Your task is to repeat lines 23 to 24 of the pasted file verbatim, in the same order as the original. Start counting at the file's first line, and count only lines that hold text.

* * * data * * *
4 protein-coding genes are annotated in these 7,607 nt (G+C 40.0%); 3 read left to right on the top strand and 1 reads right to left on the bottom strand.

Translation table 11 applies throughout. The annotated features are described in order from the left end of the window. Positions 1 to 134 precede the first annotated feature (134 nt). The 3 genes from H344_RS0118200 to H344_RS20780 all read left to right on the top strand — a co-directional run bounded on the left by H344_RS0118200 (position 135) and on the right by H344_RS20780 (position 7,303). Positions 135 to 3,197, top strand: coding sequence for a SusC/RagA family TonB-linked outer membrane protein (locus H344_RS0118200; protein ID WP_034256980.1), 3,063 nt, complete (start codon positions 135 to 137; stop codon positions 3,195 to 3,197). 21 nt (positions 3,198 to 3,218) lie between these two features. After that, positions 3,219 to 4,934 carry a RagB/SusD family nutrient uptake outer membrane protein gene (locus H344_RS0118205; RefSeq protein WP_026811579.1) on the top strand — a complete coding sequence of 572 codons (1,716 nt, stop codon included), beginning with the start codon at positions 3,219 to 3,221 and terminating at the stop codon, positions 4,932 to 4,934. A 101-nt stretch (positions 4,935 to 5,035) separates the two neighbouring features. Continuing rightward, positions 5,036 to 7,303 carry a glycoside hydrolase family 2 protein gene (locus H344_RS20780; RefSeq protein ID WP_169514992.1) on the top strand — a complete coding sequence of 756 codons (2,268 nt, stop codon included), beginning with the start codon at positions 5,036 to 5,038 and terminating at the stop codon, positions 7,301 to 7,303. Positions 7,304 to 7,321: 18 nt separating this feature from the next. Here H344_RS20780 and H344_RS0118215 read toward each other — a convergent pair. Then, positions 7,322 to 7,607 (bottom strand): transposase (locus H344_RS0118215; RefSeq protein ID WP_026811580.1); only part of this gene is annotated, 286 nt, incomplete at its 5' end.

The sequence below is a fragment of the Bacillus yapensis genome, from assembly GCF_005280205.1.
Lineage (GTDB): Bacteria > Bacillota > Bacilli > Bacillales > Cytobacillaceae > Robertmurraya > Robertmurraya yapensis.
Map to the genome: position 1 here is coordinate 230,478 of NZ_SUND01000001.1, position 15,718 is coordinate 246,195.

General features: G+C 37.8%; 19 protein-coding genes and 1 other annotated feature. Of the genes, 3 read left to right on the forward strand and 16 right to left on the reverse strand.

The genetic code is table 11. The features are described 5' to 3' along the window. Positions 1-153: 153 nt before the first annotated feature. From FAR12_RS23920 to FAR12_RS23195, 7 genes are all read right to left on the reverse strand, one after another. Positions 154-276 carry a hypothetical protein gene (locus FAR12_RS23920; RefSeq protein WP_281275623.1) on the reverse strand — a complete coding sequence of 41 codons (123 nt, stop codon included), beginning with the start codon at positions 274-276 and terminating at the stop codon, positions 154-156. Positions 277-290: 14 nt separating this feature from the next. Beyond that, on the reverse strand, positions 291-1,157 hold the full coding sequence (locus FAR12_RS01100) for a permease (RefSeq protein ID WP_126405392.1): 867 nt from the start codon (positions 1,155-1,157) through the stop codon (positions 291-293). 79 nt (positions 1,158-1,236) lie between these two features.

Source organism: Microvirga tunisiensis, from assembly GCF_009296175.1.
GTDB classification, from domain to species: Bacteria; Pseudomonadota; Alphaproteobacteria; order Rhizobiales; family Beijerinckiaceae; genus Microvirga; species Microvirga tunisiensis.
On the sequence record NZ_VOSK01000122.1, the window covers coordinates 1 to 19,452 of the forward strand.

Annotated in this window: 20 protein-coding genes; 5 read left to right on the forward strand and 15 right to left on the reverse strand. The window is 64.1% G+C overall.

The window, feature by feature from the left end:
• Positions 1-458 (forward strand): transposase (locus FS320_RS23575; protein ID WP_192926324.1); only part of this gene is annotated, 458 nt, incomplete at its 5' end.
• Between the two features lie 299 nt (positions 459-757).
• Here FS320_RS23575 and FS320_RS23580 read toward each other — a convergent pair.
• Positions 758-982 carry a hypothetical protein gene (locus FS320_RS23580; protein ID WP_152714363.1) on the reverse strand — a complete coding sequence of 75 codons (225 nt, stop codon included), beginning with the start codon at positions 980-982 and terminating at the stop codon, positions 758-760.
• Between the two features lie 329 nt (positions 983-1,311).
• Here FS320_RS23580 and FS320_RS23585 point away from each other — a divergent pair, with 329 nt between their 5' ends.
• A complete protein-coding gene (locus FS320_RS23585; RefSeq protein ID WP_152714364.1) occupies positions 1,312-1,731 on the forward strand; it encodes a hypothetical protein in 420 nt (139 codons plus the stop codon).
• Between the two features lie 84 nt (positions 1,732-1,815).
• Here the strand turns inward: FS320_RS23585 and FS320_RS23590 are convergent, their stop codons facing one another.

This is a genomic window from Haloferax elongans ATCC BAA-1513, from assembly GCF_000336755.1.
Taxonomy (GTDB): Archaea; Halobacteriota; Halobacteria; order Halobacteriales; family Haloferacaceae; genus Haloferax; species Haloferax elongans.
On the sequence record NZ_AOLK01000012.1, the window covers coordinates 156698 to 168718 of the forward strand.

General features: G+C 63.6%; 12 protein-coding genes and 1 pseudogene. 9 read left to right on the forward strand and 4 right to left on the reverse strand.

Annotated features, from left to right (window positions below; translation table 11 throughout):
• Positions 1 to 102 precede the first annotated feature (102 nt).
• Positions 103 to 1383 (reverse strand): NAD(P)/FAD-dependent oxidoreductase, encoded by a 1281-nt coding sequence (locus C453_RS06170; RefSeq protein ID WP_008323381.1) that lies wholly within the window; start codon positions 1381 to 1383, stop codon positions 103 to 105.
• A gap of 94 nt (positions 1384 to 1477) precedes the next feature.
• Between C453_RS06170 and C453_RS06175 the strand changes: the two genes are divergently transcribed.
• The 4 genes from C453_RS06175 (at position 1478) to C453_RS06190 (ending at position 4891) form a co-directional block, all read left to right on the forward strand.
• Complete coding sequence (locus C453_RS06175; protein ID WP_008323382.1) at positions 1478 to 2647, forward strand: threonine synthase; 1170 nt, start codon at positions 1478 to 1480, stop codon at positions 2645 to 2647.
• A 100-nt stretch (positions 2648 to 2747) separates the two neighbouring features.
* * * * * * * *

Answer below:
Taxonomy (GTDB): Archaea; Halobacteriota; Halobacteria; order Halobacteriales; family Haloferacaceae; genus Haloferax; species Haloferax elongans.
On the sequence record NZ_AOLK01000012.1, the window covers coordinates 156698 to 168718 of the forward strand.